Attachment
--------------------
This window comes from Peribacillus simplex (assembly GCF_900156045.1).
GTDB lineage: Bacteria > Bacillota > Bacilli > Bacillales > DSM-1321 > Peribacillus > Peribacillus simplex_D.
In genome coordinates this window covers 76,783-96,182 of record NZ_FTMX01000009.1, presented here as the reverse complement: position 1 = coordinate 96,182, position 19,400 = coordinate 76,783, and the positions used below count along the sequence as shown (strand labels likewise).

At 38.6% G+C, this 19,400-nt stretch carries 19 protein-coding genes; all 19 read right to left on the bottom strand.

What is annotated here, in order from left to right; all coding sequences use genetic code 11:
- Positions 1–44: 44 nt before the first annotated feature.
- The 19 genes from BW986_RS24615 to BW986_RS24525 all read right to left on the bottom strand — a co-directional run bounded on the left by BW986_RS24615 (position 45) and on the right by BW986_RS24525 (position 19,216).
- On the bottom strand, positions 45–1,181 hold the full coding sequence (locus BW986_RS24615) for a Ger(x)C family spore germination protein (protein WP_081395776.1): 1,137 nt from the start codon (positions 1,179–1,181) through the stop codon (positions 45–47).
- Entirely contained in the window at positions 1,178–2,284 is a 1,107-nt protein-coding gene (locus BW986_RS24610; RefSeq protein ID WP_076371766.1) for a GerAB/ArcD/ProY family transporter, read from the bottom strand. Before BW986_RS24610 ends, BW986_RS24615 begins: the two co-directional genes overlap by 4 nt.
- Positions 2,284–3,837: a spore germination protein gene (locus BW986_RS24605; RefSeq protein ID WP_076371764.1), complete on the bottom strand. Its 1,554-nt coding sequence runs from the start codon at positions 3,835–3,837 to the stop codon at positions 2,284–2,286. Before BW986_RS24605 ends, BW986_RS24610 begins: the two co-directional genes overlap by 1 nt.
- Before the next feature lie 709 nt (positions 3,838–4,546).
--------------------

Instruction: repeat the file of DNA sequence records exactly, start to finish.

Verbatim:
This window comes from Peribacillus simplex (assembly GCF_900156045.1).
GTDB lineage: Bacteria > Bacillota > Bacilli > Bacillales > DSM-1321 > Peribacillus > Peribacillus simplex_D.
In genome coordinates this window covers 76,783-96,182 of record NZ_FTMX01000009.1, presented here as the reverse complement: position 1 = coordinate 96,182, position 19,400 = coordinate 76,783, and the positions used below count along the sequence as shown (strand labels likewise).

At 38.6% G+C, this 19,400-nt stretch carries 19 protein-coding genes; all 19 read right to left on the bottom strand.

What is annotated here, in order from left to right; all coding sequences use genetic code 11:
- Positions 1–44: 44 nt before the first annotated feature.
- The 19 genes from BW986_RS24615 to BW986_RS24525 all read right to left on the bottom strand — a co-directional run bounded on the left by BW986_RS24615 (position 45) and on the right by BW986_RS24525 (position 19,216).
- On the bottom strand, positions 45–1,181 hold the full coding sequence (locus BW986_RS24615) for a Ger(x)C family spore germination protein (protein WP_081395776.1): 1,137 nt from the start codon (positions 1,179–1,181) through the stop codon (positions 45–47).
- Entirely contained in the window at positions 1,178–2,284 is a 1,107-nt protein-coding gene (locus BW986_RS24610; RefSeq protein ID WP_076371766.1) for a GerAB/ArcD/ProY family transporter, read from the bottom strand. Before BW986_RS24610 ends, BW986_RS24615 begins: the two co-directional genes overlap by 4 nt.
- Positions 2,284–3,837: a spore germination protein gene (locus BW986_RS24605; RefSeq protein ID WP_076371764.1), complete on the bottom strand. Its 1,554-nt coding sequence runs from the start codon at positions 3,835–3,837 to the stop codon at positions 2,284–2,286. Before BW986_RS24605 ends, BW986_RS24610 begins: the two co-directional genes overlap by 1 nt.
- Before the next feature lie 709 nt (positions 3,838–4,546).